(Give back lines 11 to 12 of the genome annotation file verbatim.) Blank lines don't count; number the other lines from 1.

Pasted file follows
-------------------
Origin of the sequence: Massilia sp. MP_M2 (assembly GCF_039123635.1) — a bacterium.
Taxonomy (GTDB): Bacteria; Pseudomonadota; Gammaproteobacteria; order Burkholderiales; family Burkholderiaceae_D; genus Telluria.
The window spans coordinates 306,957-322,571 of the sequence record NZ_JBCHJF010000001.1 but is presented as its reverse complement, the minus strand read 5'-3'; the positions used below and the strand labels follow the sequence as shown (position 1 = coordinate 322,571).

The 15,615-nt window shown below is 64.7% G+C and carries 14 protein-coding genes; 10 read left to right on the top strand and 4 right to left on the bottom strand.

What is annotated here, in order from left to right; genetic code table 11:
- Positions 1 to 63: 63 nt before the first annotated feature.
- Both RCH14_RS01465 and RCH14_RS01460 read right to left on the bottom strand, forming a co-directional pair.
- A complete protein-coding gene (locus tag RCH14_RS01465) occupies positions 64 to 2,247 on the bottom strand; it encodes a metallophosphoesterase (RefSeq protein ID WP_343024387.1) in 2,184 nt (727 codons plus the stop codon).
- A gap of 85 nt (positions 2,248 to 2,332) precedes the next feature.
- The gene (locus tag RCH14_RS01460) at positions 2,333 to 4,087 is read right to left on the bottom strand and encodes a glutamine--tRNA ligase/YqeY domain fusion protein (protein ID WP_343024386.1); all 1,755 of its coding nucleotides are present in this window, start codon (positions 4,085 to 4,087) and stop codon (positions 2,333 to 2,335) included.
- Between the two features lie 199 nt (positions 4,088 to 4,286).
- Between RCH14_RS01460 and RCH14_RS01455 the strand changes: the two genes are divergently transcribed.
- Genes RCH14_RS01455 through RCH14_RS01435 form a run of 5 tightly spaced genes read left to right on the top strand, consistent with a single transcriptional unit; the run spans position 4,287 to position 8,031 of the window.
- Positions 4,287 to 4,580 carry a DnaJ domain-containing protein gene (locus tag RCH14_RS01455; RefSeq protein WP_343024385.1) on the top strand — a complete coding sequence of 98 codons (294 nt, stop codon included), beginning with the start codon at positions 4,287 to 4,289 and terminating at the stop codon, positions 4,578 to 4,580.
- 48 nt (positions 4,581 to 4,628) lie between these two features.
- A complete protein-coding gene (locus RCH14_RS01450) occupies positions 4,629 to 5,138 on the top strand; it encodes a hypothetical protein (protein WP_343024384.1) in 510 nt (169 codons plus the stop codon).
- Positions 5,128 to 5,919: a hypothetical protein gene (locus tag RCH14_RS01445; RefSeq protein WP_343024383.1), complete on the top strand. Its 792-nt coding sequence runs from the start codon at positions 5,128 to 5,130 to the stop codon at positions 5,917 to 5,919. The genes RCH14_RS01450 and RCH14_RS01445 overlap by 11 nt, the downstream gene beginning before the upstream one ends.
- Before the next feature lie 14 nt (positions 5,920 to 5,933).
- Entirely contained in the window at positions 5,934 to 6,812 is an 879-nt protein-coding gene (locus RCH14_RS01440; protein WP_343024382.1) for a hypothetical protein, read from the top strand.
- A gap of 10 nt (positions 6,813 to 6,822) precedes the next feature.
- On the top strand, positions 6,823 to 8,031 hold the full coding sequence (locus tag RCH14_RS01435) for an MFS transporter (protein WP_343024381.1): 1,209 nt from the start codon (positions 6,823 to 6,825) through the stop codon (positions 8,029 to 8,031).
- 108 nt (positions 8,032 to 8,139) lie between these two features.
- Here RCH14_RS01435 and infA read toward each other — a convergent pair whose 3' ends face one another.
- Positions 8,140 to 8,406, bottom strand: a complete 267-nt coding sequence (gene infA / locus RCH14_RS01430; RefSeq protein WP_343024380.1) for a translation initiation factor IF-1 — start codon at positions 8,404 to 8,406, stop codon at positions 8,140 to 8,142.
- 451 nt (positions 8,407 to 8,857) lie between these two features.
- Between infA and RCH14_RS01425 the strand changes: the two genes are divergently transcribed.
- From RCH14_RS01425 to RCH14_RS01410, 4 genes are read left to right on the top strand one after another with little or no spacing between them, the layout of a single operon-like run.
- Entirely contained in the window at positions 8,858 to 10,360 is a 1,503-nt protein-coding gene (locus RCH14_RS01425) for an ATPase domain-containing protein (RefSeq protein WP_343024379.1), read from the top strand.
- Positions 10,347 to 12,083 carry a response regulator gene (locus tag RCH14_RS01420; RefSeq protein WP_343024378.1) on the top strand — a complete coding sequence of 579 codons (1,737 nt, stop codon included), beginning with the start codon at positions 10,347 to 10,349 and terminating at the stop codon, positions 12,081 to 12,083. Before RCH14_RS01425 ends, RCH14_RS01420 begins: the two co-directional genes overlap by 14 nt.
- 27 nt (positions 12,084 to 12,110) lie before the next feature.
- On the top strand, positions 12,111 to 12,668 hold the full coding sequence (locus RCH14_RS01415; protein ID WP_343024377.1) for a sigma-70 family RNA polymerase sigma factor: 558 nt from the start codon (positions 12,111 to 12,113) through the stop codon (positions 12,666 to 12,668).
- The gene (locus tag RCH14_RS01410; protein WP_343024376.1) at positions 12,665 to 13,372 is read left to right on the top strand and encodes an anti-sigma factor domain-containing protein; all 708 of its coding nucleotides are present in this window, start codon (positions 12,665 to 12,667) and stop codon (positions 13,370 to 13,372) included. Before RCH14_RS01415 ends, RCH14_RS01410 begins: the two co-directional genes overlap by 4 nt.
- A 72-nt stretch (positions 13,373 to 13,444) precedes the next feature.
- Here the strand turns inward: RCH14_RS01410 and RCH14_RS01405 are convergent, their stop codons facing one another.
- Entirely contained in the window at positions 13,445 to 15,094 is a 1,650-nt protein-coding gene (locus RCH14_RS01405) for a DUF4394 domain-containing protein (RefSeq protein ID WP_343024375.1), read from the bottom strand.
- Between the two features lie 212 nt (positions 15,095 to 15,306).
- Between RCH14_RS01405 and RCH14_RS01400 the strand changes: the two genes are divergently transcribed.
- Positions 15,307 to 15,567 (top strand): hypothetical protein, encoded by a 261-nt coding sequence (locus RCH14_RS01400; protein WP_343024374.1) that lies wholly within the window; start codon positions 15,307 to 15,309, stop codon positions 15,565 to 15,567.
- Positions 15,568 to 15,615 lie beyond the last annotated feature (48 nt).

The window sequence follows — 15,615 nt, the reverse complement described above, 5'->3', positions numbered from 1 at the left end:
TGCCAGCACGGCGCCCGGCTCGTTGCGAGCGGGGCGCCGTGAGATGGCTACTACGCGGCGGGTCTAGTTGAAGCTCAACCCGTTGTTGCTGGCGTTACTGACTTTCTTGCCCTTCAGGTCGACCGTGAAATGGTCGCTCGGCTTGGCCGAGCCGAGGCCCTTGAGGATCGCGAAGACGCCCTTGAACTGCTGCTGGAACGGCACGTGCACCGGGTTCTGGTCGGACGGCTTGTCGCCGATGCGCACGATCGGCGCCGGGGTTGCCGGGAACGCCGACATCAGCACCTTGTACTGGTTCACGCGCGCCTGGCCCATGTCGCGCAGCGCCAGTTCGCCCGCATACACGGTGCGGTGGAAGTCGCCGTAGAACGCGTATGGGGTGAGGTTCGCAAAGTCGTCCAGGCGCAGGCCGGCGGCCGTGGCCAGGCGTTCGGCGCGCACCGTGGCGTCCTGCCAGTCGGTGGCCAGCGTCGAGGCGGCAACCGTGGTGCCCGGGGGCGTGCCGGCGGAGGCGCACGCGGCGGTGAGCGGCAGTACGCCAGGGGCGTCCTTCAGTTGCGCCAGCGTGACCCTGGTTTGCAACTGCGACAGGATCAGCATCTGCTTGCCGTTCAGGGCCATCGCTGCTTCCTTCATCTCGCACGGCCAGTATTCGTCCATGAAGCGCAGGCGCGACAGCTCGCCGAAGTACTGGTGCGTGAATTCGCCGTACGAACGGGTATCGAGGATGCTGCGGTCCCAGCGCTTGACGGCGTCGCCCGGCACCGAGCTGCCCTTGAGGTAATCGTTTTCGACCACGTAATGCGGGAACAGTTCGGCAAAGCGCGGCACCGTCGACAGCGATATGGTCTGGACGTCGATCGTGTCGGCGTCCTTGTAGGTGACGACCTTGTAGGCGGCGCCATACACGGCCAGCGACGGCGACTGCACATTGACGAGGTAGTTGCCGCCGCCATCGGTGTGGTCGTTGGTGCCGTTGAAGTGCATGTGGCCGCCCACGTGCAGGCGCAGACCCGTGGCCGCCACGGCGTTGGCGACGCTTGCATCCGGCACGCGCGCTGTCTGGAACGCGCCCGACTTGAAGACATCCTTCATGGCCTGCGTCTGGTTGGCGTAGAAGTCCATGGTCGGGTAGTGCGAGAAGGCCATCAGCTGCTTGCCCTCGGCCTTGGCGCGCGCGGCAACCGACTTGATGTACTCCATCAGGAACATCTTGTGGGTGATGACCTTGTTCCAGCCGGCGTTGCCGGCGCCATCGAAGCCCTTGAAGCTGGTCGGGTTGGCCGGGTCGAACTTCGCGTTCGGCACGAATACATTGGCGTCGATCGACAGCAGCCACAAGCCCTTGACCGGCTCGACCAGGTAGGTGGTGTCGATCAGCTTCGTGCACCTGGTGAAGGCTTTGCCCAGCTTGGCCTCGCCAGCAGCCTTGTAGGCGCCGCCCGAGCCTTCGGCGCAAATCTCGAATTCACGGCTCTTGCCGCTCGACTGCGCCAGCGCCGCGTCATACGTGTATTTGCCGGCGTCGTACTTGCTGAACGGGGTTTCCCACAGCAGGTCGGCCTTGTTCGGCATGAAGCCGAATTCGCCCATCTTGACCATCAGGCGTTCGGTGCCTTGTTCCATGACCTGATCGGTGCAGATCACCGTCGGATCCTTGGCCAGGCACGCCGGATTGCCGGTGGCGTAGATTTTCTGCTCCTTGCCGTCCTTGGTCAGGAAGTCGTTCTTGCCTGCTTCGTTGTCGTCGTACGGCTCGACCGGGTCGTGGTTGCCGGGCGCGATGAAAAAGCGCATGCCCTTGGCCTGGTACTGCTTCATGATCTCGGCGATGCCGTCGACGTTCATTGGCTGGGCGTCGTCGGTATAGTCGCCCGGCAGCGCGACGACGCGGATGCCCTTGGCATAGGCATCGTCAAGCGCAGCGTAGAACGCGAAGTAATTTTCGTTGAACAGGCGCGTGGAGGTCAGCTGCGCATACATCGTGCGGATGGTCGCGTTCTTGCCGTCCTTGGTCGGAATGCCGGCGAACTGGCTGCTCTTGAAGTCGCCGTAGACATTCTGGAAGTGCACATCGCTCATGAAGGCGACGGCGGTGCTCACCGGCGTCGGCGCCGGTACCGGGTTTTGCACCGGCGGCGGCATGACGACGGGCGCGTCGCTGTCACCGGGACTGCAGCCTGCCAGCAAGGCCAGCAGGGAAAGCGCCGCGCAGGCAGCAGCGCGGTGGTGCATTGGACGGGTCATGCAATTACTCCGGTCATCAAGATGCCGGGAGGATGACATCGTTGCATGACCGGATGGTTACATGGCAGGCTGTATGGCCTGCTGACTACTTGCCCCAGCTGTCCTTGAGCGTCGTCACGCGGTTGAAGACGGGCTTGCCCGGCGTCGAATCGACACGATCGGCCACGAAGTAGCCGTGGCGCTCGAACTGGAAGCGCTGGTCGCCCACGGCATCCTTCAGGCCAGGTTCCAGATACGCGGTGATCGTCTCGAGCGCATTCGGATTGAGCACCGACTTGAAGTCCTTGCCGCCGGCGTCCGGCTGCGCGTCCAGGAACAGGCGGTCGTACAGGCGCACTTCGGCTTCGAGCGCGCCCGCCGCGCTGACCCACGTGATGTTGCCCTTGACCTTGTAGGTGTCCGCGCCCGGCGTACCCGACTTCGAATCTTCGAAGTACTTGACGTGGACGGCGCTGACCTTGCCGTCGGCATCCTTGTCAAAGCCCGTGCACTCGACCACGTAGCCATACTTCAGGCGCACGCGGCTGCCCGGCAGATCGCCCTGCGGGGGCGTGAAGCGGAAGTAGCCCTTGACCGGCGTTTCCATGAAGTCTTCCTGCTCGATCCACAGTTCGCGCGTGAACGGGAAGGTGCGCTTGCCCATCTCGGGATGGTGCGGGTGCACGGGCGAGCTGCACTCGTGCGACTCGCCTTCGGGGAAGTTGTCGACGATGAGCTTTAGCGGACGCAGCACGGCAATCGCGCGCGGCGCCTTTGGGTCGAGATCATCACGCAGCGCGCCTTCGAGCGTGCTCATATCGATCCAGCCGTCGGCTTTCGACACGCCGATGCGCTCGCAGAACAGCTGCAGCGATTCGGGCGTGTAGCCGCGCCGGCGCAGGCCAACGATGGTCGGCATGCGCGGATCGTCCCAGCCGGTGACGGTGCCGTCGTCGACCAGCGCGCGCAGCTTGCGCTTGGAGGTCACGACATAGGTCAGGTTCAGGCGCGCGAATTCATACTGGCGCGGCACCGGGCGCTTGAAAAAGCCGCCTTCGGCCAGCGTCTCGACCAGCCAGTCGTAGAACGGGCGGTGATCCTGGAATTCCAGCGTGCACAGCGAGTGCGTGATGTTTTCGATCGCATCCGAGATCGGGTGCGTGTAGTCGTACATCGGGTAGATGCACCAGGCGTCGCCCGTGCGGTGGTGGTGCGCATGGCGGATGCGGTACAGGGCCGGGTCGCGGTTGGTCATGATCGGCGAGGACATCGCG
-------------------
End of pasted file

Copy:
- Between the two features lie 199 nt (positions 4,088 to 4,286).
- Between RCH14_RS01460 and RCH14_RS01455 the strand changes: the two genes are divergently transcribed.